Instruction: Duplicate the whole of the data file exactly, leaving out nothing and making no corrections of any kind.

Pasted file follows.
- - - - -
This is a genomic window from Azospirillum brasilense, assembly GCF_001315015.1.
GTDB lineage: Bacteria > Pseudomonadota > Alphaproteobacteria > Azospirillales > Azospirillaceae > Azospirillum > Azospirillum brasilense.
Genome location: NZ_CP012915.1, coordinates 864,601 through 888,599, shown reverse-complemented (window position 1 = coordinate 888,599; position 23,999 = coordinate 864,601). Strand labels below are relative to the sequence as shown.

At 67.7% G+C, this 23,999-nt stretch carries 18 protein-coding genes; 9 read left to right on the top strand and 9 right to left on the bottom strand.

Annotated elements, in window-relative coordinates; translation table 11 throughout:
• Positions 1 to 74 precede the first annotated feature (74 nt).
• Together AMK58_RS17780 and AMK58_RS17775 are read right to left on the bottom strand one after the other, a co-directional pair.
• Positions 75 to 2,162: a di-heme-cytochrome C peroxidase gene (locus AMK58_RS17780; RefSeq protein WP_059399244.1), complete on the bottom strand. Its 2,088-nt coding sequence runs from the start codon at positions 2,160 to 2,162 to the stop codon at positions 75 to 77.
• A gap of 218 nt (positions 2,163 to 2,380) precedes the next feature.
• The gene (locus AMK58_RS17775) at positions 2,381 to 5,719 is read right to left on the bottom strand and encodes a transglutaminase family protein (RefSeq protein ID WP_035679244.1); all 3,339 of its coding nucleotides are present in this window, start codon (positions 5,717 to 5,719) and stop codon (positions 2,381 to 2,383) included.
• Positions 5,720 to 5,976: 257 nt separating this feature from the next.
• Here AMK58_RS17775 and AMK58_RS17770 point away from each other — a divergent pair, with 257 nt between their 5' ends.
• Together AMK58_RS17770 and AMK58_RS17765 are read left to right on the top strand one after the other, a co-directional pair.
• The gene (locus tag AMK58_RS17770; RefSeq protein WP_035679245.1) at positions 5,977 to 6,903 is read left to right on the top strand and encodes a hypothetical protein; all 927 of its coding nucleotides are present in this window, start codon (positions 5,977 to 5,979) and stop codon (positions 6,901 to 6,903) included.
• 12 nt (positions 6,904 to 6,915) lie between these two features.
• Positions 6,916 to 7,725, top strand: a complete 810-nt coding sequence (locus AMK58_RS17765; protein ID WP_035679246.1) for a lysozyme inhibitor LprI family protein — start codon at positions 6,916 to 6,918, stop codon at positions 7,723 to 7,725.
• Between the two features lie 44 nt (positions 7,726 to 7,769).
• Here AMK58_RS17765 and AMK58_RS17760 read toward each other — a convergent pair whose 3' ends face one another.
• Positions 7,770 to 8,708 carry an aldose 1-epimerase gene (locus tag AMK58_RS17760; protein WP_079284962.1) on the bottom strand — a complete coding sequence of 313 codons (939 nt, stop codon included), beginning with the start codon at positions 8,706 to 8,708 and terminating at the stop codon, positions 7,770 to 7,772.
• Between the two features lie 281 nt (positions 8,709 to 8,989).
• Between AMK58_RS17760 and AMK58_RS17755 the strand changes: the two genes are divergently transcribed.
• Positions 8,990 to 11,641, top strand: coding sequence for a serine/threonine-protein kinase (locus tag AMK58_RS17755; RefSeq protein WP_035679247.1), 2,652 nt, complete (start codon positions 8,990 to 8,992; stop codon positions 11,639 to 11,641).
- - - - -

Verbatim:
This is a genomic window from Azospirillum brasilense, assembly GCF_001315015.1.
GTDB lineage: Bacteria > Pseudomonadota > Alphaproteobacteria > Azospirillales > Azospirillaceae > Azospirillum > Azospirillum brasilense.
Genome location: NZ_CP012915.1, coordinates 864,601 through 888,599, shown reverse-complemented (window position 1 = coordinate 888,599; position 23,999 = coordinate 864,601). Strand labels below are relative to the sequence as shown.

At 67.7% G+C, this 23,999-nt stretch carries 18 protein-coding genes; 9 read left to right on the top strand and 9 right to left on the bottom strand.

Annotated elements, in window-relative coordinates; translation table 11 throughout:
• Positions 1 to 74 precede the first annotated feature (74 nt).
• Together AMK58_RS17780 and AMK58_RS17775 are read right to left on the bottom strand one after the other, a co-directional pair.
• Positions 75 to 2,162: a di-heme-cytochrome C peroxidase gene (locus AMK58_RS17780; RefSeq protein WP_059399244.1), complete on the bottom strand. Its 2,088-nt coding sequence runs from the start codon at positions 2,160 to 2,162 to the stop codon at positions 75 to 77.
• A gap of 218 nt (positions 2,163 to 2,380) precedes the next feature.
• The gene (locus AMK58_RS17775) at positions 2,381 to 5,719 is read right to left on the bottom strand and encodes a transglutaminase family protein (RefSeq protein ID WP_035679244.1); all 3,339 of its coding nucleotides are present in this window, start codon (positions 5,717 to 5,719) and stop codon (positions 2,381 to 2,383) included.
• Positions 5,720 to 5,976: 257 nt separating this feature from the next.
• Here AMK58_RS17775 and AMK58_RS17770 point away from each other — a divergent pair, with 257 nt between their 5' ends.
• Together AMK58_RS17770 and AMK58_RS17765 are read left to right on the top strand one after the other, a co-directional pair.
• The gene (locus tag AMK58_RS17770; RefSeq protein WP_035679245.1) at positions 5,977 to 6,903 is read left to right on the top strand and encodes a hypothetical protein; all 927 of its coding nucleotides are present in this window, start codon (positions 5,977 to 5,979) and stop codon (positions 6,901 to 6,903) included.
• 12 nt (positions 6,904 to 6,915) lie between these two features.
• Positions 6,916 to 7,725, top strand: a complete 810-nt coding sequence (locus AMK58_RS17765; protein ID WP_035679246.1) for a lysozyme inhibitor LprI family protein — start codon at positions 6,916 to 6,918, stop codon at positions 7,723 to 7,725.
• Between the two features lie 44 nt (positions 7,726 to 7,769).
• Here AMK58_RS17765 and AMK58_RS17760 read toward each other — a convergent pair whose 3' ends face one another.
• Positions 7,770 to 8,708 carry an aldose 1-epimerase gene (locus tag AMK58_RS17760; protein WP_079284962.1) on the bottom strand — a complete coding sequence of 313 codons (939 nt, stop codon included), beginning with the start codon at positions 8,706 to 8,708 and terminating at the stop codon, positions 7,770 to 7,772.
• Between the two features lie 281 nt (positions 8,709 to 8,989).
• Between AMK58_RS17760 and AMK58_RS17755 the strand changes: the two genes are divergently transcribed.
• Positions 8,990 to 11,641, top strand: coding sequence for a serine/threonine-protein kinase (locus tag AMK58_RS17755; RefSeq protein WP_035679247.1), 2,652 nt, complete (start codon positions 8,990 to 8,992; stop codon positions 11,639 to 11,641).